For the most part, the Czech media display sufficient independence and practice a decent, if unremarkable, level of journalism. Press freedom has long been secure in the Czech Republic, and no major media are state owned. Media are generally free of political or economic bias, though allegations still surface of pressure from both business and political interests. Rarely do newspapers publish comprehensive analyses getting to the heart of policy issues. Instead they prefer shorter, sensational articles. Still, they do provide the population with an adequate overview of the main events and issues facing society.
Anecdotal evidence suggests that media interference still takes place--especially in public broadcasting, with timid responses from management--but hard proof of direct pressure from politicians or financial groups rarely surfaces. Such was the case in December 2005, when Czech TV, the public television station, canceled its top-rated journalism program after Prime Minister Paroubek repeatedly complained about its objectivity. Management claimed to have canceled the program because it was expensive and an independent analysis had shown it to be unbalanced, rather than as a result of pressure. Many doubted this explanation, given the approaching elections.
The national print media offer a diverse selection of daily newspapers, weeklies, and magazines. Foreign corporations own many of these publications, including nearly all the dailies. (Media-related legislation includes minimal ownership restrictions and none on foreign ownership.) In contrast with the situation a mere six or seven years ago, the "serious" press has now matured to a point where it offers more balanced political coverage and opinions. However, some analysts believe that upcoming elections have prompted a relapse, with the press returning to the political polarization of the 1990s. Sacrificing impartiality and fairness in favor of waging thinly veiled wars against political enemies, some papers periodically publish attacks on the government based on hearsay and rumor.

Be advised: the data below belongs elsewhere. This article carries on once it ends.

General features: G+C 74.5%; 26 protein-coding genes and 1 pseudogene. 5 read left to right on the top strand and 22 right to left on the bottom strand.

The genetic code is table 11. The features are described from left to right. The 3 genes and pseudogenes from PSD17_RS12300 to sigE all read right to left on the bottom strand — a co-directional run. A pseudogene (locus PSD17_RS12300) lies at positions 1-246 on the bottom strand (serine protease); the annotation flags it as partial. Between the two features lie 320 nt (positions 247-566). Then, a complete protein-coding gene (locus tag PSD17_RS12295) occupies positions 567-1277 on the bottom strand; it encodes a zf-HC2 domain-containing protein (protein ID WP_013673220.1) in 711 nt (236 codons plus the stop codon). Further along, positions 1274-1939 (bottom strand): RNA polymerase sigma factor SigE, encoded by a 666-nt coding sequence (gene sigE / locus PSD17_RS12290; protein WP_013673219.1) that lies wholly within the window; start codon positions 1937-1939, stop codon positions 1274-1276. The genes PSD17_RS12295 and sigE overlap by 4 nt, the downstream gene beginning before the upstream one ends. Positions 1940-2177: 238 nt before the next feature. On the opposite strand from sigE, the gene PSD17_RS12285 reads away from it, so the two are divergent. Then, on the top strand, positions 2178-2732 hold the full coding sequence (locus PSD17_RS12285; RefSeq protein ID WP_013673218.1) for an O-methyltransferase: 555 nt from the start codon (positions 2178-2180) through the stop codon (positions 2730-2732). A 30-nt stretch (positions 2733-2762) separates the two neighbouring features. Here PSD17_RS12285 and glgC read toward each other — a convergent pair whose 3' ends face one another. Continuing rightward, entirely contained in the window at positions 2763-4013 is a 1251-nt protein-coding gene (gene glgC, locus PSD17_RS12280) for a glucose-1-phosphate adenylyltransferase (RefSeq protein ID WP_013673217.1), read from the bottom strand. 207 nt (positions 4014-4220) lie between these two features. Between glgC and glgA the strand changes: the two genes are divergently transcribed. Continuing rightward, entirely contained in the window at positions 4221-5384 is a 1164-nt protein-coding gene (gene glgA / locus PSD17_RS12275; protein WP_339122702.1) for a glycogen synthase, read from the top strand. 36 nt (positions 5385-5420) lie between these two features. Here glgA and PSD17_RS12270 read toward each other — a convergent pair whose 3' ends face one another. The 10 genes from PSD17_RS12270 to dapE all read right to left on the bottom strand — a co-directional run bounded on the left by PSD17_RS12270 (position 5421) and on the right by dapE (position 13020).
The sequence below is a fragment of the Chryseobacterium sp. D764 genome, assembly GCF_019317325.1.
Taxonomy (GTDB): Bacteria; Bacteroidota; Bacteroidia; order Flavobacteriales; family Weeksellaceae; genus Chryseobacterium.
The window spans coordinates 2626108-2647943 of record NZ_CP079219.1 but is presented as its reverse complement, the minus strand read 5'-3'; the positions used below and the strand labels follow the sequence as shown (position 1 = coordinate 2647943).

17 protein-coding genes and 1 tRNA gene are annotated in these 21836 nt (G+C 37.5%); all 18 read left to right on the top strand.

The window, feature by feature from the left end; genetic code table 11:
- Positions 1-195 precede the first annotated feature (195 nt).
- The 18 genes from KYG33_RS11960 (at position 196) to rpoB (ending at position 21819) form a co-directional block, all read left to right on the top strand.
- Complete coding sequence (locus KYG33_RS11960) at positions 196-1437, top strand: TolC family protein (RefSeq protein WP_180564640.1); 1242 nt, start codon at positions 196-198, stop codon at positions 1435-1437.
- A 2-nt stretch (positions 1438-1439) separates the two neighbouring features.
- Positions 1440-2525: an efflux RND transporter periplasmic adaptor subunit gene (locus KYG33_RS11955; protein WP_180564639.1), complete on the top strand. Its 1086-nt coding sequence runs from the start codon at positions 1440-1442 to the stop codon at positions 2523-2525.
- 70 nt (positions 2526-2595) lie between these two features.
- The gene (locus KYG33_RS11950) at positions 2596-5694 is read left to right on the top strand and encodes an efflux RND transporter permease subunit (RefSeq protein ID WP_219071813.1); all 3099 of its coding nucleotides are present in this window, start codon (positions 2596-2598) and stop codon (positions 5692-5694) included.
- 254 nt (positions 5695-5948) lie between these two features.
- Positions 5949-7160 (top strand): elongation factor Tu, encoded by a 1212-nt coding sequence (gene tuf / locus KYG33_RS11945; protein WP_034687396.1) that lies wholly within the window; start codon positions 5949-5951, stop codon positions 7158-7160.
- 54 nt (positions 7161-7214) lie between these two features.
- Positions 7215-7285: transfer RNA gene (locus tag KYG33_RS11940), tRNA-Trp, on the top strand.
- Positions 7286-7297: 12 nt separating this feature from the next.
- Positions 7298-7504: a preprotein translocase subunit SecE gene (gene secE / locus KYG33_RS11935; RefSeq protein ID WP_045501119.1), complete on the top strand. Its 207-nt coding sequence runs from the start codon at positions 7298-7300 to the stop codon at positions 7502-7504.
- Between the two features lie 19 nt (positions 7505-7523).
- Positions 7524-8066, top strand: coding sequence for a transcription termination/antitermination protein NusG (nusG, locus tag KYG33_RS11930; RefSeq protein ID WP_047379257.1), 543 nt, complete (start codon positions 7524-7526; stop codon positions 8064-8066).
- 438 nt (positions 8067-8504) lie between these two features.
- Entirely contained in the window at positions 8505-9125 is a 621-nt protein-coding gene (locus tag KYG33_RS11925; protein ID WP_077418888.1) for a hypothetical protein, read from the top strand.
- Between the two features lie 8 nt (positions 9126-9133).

According to ABC Czech Republic, the Audit Bureau of Circulations, Mlada Fronta Dnes, the most popular serious daily, sold an average of 290,424 copies in December 2005, as compared with the tabloid Blesk at 507,220, Pravo at 167,228, Hospodarske Noviny at 68,174, and Lidove Noviny at 66,473. Respekt, a well-regarded independent weekly, suffers from low sales (15,426 copies). More popular are Tyden (62,556 copies) and Reflex (52,091 copies), both respected weeklies concerning culture, society, and politics, and Nedelni Svet (26,773), the country's first quality Sunday newspaper. Many Czechs also receive their news from Web sites run by major dailies, though overall Internet usage continues to lag behind that of the West owing largely to very high dial-up costs. Estimates vary, with some figures quoting "Internet penetration" at nearly half of the population and others offering considerably lower numbers. However, the market has grown for high-speed mobile phone and wireless access, which should boost these numbers significantly.
Even with the wide range of publications available, true investigative journalism remains at a premium, appearing occasionally in some daily newspapers and on some television stations, but regularly only in Respekt. Some media analysts worry about the impact on investigative journalism of amending the criminal code to ban the use of hidden cameras (making it an offense punishable with up to five years in prison). Supporters of the bill--approved by the lower house--have insisted that the change was made to protect people from unscrupulous private security services, extorters, and aggressive tabloid newspapers and point out that the civil code allows exceptions for journalists who act in the public interest.